Fear Makes Labor Longer, Study FindsBy NICHOLAS BAKALAR
Women who fear childbirth have longer labor than those who do not, a new study has found.
Norwegian researchers assessed fear of childbirth with a 33-item questionnaire filled out at 32 weeks of gestation. After excluding those with a multiple pregnancy, breech presentation, preterm delivery or elective Caesareans, they were left with 2,206 women for the study, published online last week in the journal BJOG.
Some factors were more common in women who feared labor — for example, never having had a baby before, using drugs to speed labor, and having had a previous vaginal delivery using instruments. But even after adjusting for these and other factors, women who ranked in the upper half on the fear-of-childbirth scale had an average labor 47 minutes longer than those in the lower half. Fear of childbirth was itself an independent predictor of longer labor.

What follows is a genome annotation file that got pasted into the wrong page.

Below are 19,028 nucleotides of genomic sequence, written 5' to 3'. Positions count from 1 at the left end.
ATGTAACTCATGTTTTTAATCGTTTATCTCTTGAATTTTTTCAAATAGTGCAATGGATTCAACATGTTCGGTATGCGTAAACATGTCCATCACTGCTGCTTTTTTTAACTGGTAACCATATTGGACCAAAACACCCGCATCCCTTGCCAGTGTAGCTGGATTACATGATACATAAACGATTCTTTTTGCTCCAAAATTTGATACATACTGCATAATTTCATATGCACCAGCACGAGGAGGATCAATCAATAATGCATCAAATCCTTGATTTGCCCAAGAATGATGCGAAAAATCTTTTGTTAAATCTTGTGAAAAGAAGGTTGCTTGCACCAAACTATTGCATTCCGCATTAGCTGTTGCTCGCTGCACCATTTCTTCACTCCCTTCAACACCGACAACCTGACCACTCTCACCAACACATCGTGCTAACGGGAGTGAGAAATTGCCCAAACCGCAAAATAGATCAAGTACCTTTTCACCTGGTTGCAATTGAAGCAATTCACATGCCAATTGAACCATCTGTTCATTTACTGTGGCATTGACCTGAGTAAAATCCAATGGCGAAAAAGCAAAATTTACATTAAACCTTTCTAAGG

Why does this happen? “We don’t know for sure,” said the lead author, Samantha Salvesen Adams, a researcher at Akershus University Hospital in Lorenskog, Norway. “But there are two theories.
“First, stressed women have higher stress hormones during pregnancy, and high stress hormones may weaken the power of the uterus to contract. And second, we think that women who fear childbirth may communicate in different ways with health care professionals during pregnancy” — perhaps delaying measures that could speed delivery.